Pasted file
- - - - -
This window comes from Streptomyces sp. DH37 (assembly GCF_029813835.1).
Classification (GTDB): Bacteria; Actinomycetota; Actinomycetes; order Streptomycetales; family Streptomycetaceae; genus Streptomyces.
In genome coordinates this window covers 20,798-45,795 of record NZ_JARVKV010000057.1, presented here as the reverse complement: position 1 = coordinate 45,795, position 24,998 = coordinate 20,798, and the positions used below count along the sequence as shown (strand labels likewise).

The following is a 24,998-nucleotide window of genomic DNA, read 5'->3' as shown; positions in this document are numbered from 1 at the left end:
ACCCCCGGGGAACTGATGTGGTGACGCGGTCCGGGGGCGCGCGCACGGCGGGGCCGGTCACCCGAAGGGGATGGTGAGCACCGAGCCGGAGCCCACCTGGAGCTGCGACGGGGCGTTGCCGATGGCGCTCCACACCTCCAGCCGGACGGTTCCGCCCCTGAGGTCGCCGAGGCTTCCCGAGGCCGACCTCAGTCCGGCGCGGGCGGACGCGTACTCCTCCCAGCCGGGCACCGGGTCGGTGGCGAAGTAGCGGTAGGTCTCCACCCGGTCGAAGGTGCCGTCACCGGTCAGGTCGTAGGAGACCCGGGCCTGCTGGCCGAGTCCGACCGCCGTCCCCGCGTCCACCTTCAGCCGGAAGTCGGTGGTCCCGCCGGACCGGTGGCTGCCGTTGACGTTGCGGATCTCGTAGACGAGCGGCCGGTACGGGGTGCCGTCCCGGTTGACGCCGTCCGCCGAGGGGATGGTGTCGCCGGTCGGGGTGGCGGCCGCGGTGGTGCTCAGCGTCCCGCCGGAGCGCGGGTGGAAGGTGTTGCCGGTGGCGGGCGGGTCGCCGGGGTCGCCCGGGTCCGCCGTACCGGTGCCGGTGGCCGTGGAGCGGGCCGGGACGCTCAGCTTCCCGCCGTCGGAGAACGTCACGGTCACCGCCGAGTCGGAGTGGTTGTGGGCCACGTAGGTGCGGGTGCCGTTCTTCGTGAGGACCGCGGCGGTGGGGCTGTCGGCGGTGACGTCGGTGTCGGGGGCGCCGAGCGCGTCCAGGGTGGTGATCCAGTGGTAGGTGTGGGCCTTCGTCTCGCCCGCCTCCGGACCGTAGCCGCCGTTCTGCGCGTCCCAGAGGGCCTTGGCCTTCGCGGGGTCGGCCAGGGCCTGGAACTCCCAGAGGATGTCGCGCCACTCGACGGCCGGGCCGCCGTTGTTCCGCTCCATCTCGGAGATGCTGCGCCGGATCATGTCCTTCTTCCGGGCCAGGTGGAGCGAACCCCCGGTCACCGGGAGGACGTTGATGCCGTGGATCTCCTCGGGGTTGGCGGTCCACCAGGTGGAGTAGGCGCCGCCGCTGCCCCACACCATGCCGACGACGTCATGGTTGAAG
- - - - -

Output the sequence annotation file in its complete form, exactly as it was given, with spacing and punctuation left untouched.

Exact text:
This window comes from Streptomyces sp. DH37 (assembly GCF_029813835.1).
Classification (GTDB): Bacteria; Actinomycetota; Actinomycetes; order Streptomycetales; family Streptomycetaceae; genus Streptomyces.
In genome coordinates this window covers 20,798-45,795 of record NZ_JARVKV010000057.1, presented here as the reverse complement: position 1 = coordinate 45,795, position 24,998 = coordinate 20,798, and the positions used below count along the sequence as shown (strand labels likewise).

The following is a 24,998-nucleotide window of genomic DNA, read 5'->3' as shown; positions in this document are numbered from 1 at the left end:
ACCCCCGGGGAACTGATGTGGTGACGCGGTCCGGGGGCGCGCGCACGGCGGGGCCGGTCACCCGAAGGGGATGGTGAGCACCGAGCCGGAGCCCACCTGGAGCTGCGACGGGGCGTTGCCGATGGCGCTCCACACCTCCAGCCGGACGGTTCCGCCCCTGAGGTCGCCGAGGCTTCCCGAGGCCGACCTCAGTCCGGCGCGGGCGGACGCGTACTCCTCCCAGCCGGGCACCGGGTCGGTGGCGAAGTAGCGGTAGGTCTCCACCCGGTCGAAGGTGCCGTCACCGGTCAGGTCGTAGGAGACCCGGGCCTGCTGGCCGAGTCCGACCGCCGTCCCCGCGTCCACCTTCAGCCGGAAGTCGGTGGTCCCGCCGGACCGGTGGCTGCCGTTGACGTTGCGGATCTCGTAGACGAGCGGCCGGTACGGGGTGCCGTCCCGGTTGACGCCGTCCGCCGAGGGGATGGTGTCGCCGGTCGGGGTGGCGGCCGCGGTGGTGCTCAGCGTCCCGCCGGAGCGCGGGTGGAAGGTGTTGCCGGTGGCGGGCGGGTCGCCGGGGTCGCCCGGGTCCGCCGTACCGGTGCCGGTGGCCGTGGAGCGGGCCGGGACGCTCAGCTTCCCGCCGTCGGAGAACGTCACGGTCACCGCCGAGTCGGAGTGGTTGTGGGCCACGTAGGTGCGGGTGCCGTTCTTCGTGAGGACCGCGGCGGTGGGGCTGTCGGCGGTGACGTCGGTGTCGGGGGCGCCGAGCGCGTCCAGGGTGGTGATCCAGTGGTAGGTGTGGGCCTTCGTCTCGCCCGCCTCCGGACCGTAGCCGCCGTTCTGCGCGTCCCAGAGGGCCTTGGCCTTCGCGGGGTCGGCCAGGGCCTGGAACTCCCAGAGGATGTCGCGCCACTCGACGGCCGGGCCGCCGTTGTTCCGCTCCATCTCGGAGATGCTGCGCCGGATCATGTCCTTCTTCCGGGCCAGGTGGAGCGAACCCCCGGTCACCGGGAGGACGTTGATGCCGTGGATCTCCTCGGGGTTGGCGGTCCACCAGGTGGAGTAGGCGCCGCCGCTGCCCCACACCATGCCGACGACGTCATGGTTGAAG